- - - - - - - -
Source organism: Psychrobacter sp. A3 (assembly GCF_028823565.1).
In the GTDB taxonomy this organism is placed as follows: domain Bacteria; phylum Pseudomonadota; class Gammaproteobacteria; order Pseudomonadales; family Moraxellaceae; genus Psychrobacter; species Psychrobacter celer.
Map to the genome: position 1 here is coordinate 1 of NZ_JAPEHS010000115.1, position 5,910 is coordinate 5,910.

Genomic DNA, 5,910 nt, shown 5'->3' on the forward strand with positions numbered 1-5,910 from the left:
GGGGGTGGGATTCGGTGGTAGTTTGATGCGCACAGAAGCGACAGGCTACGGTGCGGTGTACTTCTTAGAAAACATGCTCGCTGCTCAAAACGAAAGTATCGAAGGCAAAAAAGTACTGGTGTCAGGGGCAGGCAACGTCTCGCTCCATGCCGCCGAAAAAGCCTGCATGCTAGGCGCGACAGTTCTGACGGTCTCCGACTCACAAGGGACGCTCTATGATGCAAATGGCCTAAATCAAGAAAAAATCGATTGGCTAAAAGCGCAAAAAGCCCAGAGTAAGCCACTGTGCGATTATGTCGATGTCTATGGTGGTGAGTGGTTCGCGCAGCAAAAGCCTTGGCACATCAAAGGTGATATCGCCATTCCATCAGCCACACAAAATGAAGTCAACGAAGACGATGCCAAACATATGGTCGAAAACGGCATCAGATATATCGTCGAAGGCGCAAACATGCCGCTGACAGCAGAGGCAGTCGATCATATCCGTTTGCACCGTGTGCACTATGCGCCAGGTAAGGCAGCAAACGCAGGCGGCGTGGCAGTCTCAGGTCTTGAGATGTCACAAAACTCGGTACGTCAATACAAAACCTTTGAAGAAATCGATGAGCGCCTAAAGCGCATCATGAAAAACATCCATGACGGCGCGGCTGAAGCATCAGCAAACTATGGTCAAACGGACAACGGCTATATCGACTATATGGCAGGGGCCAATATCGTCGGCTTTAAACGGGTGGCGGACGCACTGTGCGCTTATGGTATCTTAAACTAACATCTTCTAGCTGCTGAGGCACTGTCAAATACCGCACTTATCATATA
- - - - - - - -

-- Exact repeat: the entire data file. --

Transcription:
Source organism: Psychrobacter sp. A3 (assembly GCF_028823565.1).
In the GTDB taxonomy this organism is placed as follows: domain Bacteria; phylum Pseudomonadota; class Gammaproteobacteria; order Pseudomonadales; family Moraxellaceae; genus Psychrobacter; species Psychrobacter celer.
Map to the genome: position 1 here is coordinate 1 of NZ_JAPEHS010000115.1, position 5,910 is coordinate 5,910.

Genomic DNA, 5,910 nt, shown 5'->3' on the forward strand with positions numbered 1-5,910 from the left:
GGGGGTGGGATTCGGTGGTAGTTTGATGCGCACAGAAGCGACAGGCTACGGTGCGGTGTACTTCTTAGAAAACATGCTCGCTGCTCAAAACGAAAGTATCGAAGGCAAAAAAGTACTGGTGTCAGGGGCAGGCAACGTCTCGCTCCATGCCGCCGAAAAAGCCTGCATGCTAGGCGCGACAGTTCTGACGGTCTCCGACTCACAAGGGACGCTCTATGATGCAAATGGCCTAAATCAAGAAAAAATCGATTGGCTAAAAGCGCAAAAAGCCCAGAGTAAGCCACTGTGCGATTATGTCGATGTCTATGGTGGTGAGTGGTTCGCGCAGCAAAAGCCTTGGCACATCAAAGGTGATATCGCCATTCCATCAGCCACACAAAATGAAGTCAACGAAGACGATGCCAAACATATGGTCGAAAACGGCATCAGATATATCGTCGAAGGCGCAAACATGCCGCTGACAGCAGAGGCAGTCGATCATATCCGTTTGCACCGTGTGCACTATGCGCCAGGTAAGGCAGCAAACGCAGGCGGCGTGGCAGTCTCAGGTCTTGAGATGTCACAAAACTCGGTACGTCAATACAAAACCTTTGAAGAAATCGATGAGCGCCTAAAGCGCATCATGAAAAACATCCATGACGGCGCGGCTGAAGCATCAGCAAACTATGGTCAAACGGACAACGGCTATATCGACTATATGGCAGGGGCCAATATCGTCGGCTTTAAACGGGTGGCGGACGCACTGTGCGCTTATGGTATCTTAAACTAACATCTTCTAGCTGCTGAGGCACTGTCAAATACCGCACTTATCATATA